7 Choices in Real Estate Foreclosure

By Nadine Camara
Licensed Real Estate Broker
DRE# 00924223
Updated: 11/14/12

Everyone’s situation is different. This report is only a guide. It should not be a substitute to talking with your CPA/attorney about your individual situation.

OPTION 1: Pay down/Sell
This is an option if you have money to spare. When your home sells, you pay the difference between what it sells for and what you owe your lender. The positive to this is you can keep your credit intact. The negative is that you need disposable dollars to do this.

OPTION 2: Short Sale
A short sale is where your home sells for less than what you owe. We need to negotiate with your lender(s) to accept less than what you owe. It will make a difference if your loan is a purchase money (non-recourse) or non-purchase money (recourse). Note: There can be tax ramifications depending on if you have a recourse or non-recourse loan. We can explain the difference if you give us a call. The positive is that you can pay off your loan(s) without any money out of your pocket. The negative depends on how many payments you missed. It can reduce your credit score 50-150 points. *

OPTION 3: Walk-away/Foreclosure
This is a situation where you just walk away from your house. You can still have negative tax consequences and it can affect your credit by approximately 250 points. In most cases, a short sale is a better option. *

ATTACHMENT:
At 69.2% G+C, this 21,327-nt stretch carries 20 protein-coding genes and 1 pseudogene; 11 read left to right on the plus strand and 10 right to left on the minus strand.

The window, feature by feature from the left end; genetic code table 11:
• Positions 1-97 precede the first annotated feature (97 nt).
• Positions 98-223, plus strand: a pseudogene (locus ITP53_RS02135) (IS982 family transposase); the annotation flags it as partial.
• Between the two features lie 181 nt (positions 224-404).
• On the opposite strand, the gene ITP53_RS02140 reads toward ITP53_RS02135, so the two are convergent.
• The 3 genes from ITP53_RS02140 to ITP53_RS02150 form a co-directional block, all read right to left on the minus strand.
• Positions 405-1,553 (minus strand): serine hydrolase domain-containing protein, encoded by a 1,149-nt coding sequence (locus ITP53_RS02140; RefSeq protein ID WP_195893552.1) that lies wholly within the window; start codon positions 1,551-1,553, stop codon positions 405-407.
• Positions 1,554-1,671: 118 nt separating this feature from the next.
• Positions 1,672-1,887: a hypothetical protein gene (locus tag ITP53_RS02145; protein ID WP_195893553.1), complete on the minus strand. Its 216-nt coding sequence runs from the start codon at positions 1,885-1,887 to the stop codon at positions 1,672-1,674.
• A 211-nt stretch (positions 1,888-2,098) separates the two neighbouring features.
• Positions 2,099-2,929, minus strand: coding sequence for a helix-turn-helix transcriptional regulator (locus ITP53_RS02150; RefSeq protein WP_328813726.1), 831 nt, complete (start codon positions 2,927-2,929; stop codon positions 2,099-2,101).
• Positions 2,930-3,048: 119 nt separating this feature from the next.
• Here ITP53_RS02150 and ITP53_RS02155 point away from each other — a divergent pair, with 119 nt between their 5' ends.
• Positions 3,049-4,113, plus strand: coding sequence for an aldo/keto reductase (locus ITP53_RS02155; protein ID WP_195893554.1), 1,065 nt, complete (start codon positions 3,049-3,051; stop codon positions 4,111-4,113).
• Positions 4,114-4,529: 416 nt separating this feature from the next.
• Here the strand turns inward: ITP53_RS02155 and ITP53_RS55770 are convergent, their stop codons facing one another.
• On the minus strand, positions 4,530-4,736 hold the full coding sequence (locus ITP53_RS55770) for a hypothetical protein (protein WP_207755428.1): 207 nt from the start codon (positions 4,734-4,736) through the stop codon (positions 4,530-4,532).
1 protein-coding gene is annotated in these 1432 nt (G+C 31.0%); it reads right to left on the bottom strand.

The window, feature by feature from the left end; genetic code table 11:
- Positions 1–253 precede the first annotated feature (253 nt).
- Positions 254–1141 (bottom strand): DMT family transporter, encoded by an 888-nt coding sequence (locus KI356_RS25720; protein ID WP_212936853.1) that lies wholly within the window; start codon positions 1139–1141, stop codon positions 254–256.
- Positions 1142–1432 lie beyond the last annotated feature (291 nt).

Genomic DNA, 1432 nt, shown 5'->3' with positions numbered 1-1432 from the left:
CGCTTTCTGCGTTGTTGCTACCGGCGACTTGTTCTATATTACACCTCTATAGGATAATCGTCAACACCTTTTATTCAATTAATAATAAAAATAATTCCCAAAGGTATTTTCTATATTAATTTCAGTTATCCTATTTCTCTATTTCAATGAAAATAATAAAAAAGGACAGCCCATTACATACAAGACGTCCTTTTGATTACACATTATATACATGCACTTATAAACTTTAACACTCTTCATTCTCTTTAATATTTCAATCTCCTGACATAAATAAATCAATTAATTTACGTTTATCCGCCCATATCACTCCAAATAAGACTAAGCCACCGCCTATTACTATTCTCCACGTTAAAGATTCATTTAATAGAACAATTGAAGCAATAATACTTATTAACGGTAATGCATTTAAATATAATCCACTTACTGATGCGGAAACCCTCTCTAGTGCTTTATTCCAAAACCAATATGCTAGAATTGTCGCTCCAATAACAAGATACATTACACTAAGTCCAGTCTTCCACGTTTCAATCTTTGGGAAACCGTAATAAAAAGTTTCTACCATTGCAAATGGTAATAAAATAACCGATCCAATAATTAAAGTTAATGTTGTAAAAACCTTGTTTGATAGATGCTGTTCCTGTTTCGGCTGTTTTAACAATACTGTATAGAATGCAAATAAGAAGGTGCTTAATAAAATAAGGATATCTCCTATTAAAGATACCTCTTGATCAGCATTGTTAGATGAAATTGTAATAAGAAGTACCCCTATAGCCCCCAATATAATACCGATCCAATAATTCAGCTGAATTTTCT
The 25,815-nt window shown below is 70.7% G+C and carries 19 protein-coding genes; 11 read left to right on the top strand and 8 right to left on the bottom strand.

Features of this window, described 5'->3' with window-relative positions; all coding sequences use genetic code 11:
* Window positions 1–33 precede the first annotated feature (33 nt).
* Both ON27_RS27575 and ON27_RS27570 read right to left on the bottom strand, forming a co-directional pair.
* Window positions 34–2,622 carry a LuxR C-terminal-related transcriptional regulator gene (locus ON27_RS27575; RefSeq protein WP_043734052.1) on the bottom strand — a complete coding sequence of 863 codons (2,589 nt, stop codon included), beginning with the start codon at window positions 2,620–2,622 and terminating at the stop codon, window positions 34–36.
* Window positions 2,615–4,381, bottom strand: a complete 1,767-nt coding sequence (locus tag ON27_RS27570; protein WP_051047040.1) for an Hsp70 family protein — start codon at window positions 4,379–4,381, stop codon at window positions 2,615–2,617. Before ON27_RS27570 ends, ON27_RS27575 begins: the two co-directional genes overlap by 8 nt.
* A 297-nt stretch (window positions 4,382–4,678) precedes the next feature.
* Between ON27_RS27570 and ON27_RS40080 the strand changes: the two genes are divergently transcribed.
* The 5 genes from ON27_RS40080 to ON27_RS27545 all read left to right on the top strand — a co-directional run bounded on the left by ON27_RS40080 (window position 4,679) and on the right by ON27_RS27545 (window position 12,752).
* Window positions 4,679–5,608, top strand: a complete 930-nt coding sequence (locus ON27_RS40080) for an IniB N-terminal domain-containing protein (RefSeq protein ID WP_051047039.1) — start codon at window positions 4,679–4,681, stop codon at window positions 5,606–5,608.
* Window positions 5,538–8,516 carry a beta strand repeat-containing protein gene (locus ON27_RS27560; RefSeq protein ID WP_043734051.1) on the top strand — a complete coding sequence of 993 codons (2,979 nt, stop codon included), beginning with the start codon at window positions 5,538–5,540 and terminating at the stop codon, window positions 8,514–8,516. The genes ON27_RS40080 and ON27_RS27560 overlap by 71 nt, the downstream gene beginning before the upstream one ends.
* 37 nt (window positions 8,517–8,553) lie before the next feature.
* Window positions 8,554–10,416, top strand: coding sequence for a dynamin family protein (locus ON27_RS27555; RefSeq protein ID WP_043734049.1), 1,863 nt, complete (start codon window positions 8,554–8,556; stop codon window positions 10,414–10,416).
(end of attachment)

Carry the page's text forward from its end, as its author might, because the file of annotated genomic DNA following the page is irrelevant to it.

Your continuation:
OPTION 4: Bankruptcy
Sometimes you will be advised to file bankruptcy. In a lot of cases, people will suggest this because they do not know about other options as mentioned above. This should be a last resort. It can affect your credit by approximately 400 points and your credit for the long-term. *

OPTION 5: Deed in Lieu of
This is a situation where you basically hand the keys over to your lender. In most cases, the last thing your lender wants is the property back, and if they do, it is normally prior to foreclosure. At this point, your credit is probably already negatively affected. If you were current with your payments, why would your lender take the property back?

OPTION 6: Loan Modification with your Lender
This is a situation where you want to stay in your property, but can’t afford your current payment(s). The lender might renegotiate interest rates or reduce your payment and add it on to the backend of your loan.

OPTION 7: Rent
You can rent your property out until the market turns upwards. In most cases, there will be a negative between the rent and your loan payment(s). Most of the experts feel this market will take 2-4 years to turn-around. You should be prepared to rent out your property a couple of years.

*Reductions to credit scores are estimates only. Individual situations will produce varying results.

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